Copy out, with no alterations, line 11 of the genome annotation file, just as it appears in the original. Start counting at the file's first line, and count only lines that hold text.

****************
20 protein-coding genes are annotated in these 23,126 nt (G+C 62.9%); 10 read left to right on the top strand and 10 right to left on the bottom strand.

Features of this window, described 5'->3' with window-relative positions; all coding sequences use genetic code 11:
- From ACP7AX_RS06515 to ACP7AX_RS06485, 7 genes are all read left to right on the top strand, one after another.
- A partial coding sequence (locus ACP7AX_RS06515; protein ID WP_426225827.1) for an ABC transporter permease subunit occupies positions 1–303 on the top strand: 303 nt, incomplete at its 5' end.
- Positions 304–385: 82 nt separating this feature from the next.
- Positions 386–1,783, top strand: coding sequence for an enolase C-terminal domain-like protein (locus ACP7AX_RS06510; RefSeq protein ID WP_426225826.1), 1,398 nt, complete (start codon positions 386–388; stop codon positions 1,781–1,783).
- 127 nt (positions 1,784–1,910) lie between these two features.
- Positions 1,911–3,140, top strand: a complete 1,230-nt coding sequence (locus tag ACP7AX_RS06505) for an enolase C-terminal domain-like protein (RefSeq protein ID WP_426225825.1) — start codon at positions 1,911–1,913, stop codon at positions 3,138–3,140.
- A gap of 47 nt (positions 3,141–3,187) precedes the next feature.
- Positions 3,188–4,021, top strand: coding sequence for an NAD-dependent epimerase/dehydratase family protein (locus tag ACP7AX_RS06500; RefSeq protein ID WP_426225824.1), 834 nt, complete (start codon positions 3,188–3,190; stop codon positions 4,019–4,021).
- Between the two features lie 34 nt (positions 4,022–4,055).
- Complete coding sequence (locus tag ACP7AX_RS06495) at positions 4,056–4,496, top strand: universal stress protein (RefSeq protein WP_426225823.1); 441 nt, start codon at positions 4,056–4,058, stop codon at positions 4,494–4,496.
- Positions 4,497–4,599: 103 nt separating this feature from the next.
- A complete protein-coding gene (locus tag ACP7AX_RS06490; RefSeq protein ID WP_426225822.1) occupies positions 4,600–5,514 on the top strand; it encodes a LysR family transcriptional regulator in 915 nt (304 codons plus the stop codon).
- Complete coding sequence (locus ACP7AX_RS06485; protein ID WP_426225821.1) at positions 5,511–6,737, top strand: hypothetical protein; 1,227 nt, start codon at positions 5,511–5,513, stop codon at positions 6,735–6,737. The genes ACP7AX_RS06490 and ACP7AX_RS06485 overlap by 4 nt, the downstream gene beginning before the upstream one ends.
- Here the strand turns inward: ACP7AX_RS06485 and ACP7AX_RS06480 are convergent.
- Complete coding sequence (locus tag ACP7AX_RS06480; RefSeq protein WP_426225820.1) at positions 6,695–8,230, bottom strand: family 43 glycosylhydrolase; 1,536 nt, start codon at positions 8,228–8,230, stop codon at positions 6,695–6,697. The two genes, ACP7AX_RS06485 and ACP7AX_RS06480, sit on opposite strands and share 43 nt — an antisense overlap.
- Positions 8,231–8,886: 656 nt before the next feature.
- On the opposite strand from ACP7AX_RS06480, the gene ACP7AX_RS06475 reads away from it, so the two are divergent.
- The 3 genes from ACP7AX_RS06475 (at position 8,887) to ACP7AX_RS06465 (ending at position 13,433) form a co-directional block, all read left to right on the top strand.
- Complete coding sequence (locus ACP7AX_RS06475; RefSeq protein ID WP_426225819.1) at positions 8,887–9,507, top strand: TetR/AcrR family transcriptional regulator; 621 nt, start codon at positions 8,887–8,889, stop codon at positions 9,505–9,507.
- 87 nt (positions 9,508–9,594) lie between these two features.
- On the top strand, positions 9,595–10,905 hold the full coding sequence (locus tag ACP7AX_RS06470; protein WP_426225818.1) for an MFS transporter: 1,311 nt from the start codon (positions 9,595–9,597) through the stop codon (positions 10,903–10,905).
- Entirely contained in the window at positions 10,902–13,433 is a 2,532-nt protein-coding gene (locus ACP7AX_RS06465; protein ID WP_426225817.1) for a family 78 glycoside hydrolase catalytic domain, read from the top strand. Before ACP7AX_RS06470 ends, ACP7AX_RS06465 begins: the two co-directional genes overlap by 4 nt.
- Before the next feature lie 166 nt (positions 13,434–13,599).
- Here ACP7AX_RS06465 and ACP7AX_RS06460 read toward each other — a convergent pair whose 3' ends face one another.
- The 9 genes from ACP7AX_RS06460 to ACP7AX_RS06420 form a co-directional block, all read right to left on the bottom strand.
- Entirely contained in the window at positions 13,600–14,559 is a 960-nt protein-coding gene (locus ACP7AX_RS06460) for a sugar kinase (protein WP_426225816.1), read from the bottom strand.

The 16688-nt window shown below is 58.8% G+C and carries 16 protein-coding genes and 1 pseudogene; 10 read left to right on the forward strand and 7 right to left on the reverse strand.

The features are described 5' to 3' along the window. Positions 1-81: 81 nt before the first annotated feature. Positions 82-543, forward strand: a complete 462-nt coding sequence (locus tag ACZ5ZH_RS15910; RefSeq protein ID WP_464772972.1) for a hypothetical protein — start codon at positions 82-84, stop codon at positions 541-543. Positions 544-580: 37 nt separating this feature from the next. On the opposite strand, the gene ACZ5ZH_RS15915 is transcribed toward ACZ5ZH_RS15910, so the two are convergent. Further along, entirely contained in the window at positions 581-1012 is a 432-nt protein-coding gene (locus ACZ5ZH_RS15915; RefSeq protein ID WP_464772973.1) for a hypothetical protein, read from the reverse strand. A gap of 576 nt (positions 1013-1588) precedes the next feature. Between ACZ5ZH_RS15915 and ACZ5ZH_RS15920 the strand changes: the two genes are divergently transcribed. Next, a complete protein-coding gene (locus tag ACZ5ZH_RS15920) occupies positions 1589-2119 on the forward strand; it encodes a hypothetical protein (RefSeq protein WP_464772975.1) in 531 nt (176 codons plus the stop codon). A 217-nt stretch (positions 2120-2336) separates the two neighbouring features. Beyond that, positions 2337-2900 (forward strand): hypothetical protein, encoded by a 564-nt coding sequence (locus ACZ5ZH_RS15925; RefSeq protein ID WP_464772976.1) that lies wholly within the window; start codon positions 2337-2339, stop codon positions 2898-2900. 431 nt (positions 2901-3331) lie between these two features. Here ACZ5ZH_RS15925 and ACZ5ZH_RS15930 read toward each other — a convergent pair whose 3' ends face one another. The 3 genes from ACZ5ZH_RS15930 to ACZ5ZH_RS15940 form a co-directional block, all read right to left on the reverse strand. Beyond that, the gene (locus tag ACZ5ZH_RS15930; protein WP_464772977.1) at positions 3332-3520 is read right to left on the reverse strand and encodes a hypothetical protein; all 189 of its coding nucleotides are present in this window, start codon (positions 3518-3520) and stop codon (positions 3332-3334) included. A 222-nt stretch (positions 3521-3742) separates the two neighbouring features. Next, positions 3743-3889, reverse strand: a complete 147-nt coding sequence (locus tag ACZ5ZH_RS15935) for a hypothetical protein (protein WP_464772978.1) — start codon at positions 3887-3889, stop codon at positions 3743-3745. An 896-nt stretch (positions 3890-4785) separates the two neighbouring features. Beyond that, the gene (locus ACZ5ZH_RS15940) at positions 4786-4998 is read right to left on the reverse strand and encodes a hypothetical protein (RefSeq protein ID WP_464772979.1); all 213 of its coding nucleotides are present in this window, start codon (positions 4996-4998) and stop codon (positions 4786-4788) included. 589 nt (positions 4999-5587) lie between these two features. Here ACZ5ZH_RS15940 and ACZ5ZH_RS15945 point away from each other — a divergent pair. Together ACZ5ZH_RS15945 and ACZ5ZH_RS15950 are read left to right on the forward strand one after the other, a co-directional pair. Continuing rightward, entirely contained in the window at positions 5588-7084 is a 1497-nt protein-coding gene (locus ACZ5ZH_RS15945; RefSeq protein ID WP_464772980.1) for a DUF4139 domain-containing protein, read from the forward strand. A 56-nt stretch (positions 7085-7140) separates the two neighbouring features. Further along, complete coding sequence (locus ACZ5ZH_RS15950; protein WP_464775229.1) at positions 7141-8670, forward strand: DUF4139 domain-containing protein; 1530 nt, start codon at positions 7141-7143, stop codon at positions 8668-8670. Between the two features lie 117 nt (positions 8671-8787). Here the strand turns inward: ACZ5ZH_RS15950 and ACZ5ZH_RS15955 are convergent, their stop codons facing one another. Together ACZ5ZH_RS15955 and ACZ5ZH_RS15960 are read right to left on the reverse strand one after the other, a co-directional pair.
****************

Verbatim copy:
- Between the two features lie 34 nt (positions 4,022–4,055).